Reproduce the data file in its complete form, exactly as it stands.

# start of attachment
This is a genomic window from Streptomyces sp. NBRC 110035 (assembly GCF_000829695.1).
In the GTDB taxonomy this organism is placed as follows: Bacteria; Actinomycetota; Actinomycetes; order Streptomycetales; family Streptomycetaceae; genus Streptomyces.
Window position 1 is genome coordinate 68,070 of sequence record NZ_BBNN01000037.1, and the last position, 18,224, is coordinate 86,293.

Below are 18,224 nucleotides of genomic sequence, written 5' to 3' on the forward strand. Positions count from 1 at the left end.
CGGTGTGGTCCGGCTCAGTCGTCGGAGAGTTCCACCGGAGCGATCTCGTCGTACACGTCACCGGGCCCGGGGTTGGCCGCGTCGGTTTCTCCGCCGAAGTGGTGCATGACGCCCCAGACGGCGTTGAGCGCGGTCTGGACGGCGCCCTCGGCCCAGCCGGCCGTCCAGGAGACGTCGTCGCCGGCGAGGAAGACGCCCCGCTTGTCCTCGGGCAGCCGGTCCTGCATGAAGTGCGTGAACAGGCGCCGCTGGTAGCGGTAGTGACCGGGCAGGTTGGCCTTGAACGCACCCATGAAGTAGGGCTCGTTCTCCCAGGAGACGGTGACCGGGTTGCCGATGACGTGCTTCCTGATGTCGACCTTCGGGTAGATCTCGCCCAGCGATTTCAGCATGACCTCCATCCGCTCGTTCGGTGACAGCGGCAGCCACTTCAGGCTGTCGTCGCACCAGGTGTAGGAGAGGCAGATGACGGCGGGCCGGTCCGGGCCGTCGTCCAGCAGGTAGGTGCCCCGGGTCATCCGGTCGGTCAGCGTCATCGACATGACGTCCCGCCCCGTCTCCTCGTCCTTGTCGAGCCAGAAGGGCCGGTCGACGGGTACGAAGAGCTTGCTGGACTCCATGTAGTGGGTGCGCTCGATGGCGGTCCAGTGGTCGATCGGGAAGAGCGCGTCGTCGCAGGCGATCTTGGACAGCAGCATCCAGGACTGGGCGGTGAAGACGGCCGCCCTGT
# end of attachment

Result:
This is a genomic window from Streptomyces sp. NBRC 110035 (assembly GCF_000829695.1).
In the GTDB taxonomy this organism is placed as follows: Bacteria; Actinomycetota; Actinomycetes; order Streptomycetales; family Streptomycetaceae; genus Streptomyces.
Window position 1 is genome coordinate 68,070 of sequence record NZ_BBNN01000037.1, and the last position, 18,224, is coordinate 86,293.

Below are 18,224 nucleotides of genomic sequence, written 5' to 3' on the forward strand. Positions count from 1 at the left end.
CGGTGTGGTCCGGCTCAGTCGTCGGAGAGTTCCACCGGAGCGATCTCGTCGTACACGTCACCGGGCCCGGGGTTGGCCGCGTCGGTTTCTCCGCCGAAGTGGTGCATGACGCCCCAGACGGCGTTGAGCGCGGTCTGGACGGCGCCCTCGGCCCAGCCGGCCGTCCAGGAGACGTCGTCGCCGGCGAGGAAGACGCCCCGCTTGTCCTCGGGCAGCCGGTCCTGCATGAAGTGCGTGAACAGGCGCCGCTGGTAGCGGTAGTGACCGGGCAGGTTGGCCTTGAACGCACCCATGAAGTAGGGCTCGTTCTCCCAGGAGACGGTGACCGGGTTGCCGATGACGTGCTTCCTGATGTCGACCTTCGGGTAGATCTCGCCCAGCGATTTCAGCATGACCTCCATCCGCTCGTTCGGTGACAGCGGCAGCCACTTCAGGCTGTCGTCGCACCAGGTGTAGGAGAGGCAGATGACGGCGGGCCGGTCCGGGCCGTCGTCCAGCAGGTAGGTGCCCCGGGTCATCCGGTCGGTCAGCGTCATCGACATGACGTCCCGCCCCGTCTCCTCGTCCTTGTCGAGCCAGAAGGGCCGGTCGACGGGTACGAAGAGCTTGCTGGACTCCATGTAGTGGGTGCGCTCGATGGCGGTCCAGTGGTCGATCGGGAAGAGCGCGTCGTCGCAGGCGATCTTGGACAGCAGCATCCAGGACTGGGCGGTGAAGACGGCCGCCCTGT